Your spouse tells you that they want to get divorced, and you have a lot of immediate questions to ask about things that need to get resolved quickly. What should you do with the house? Who has to pay off the debt? How do you create a parenting plan?

It is important to ask these questions and seek answers. What you do during a divorce helps to define what your life looks like after the split. That’s something you want to take seriously.

At the same time, though, it’s natural to ask some more “big-picture” questions about the toll of a divorce on your future. Some examples of these include:

  • How is a divorce going to impact your children and are they going to be okay?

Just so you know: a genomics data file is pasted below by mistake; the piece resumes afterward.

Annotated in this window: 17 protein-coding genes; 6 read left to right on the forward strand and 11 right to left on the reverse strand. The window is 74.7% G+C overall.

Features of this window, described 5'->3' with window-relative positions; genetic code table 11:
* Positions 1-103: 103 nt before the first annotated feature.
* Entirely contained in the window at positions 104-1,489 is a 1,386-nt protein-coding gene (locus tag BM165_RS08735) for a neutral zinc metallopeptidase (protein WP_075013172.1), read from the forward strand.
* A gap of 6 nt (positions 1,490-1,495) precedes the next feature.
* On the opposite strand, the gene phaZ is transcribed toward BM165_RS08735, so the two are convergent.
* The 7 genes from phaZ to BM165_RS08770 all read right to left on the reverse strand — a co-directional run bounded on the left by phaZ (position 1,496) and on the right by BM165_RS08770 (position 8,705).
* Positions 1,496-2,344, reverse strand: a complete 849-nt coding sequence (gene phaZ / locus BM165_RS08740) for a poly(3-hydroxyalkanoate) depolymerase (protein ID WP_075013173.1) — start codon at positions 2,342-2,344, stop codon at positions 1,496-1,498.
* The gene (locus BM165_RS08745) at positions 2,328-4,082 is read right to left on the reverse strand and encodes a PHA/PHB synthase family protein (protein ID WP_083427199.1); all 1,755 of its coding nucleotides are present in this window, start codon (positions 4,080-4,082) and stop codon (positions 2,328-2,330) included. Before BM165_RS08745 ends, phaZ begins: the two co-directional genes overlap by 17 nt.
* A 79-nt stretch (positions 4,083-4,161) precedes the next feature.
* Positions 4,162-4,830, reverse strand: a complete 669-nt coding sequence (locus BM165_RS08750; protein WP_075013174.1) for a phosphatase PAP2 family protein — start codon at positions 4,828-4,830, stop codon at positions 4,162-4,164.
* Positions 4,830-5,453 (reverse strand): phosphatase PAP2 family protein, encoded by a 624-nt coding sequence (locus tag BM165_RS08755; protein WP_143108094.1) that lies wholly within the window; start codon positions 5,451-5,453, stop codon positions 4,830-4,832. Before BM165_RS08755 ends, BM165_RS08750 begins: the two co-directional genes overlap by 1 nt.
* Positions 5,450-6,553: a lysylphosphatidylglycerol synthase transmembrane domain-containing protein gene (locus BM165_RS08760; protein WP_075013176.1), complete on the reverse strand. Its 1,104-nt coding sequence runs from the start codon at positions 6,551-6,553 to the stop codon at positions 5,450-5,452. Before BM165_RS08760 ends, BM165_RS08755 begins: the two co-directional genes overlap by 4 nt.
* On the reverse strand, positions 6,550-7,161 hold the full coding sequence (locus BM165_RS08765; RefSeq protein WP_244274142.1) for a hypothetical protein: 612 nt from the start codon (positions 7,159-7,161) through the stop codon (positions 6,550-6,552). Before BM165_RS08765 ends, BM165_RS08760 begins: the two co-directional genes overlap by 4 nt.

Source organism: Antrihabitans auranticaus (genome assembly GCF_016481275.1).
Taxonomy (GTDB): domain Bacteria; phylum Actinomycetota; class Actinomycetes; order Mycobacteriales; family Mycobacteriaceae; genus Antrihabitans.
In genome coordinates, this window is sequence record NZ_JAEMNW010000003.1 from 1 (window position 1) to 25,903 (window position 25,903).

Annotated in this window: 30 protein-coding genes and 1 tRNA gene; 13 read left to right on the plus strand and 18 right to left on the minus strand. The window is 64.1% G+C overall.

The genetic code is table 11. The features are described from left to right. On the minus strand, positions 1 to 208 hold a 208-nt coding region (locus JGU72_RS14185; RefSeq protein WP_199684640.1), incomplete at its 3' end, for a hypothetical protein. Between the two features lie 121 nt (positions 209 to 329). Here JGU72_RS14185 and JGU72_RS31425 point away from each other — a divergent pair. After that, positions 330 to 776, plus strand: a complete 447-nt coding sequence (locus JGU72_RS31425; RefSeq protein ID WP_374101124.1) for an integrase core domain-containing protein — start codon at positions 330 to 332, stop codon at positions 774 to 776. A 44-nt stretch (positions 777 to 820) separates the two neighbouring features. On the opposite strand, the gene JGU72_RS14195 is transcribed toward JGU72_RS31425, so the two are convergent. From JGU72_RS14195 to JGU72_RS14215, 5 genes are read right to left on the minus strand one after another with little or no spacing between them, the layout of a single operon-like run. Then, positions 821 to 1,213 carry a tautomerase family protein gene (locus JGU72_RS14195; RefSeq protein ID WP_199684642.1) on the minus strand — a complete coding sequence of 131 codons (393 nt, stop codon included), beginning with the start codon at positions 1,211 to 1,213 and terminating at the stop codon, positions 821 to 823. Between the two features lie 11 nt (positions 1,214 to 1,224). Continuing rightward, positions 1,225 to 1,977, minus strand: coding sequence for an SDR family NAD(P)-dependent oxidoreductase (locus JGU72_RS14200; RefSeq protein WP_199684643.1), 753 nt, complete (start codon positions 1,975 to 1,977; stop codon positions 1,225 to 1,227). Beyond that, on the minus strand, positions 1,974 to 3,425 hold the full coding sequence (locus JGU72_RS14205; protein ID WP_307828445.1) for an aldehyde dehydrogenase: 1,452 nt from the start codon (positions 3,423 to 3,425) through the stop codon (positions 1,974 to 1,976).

• Are you ever going to feel all right with what happened? Is there hope for you to still create the life that you want?
  • Is the split going to be one of the best or the worst decisions in your life?
  • What can you learn from having to face this, from overcoming this obstacle?

These are, generally speaking, emotional questions. But they do help to expose some realistic truths: They show what you care about.

For instance, if you’re worried about whether or not the children are going to be okay, that shows that you care about them. Your goal should be to shift that energy into looking into their best interests, your rights as a parent and the type of child custody arrangement that will benefit them the most. When you find out what steps you can take, you can answer some of the hard questions for yourself and build the post-divorce future that you want.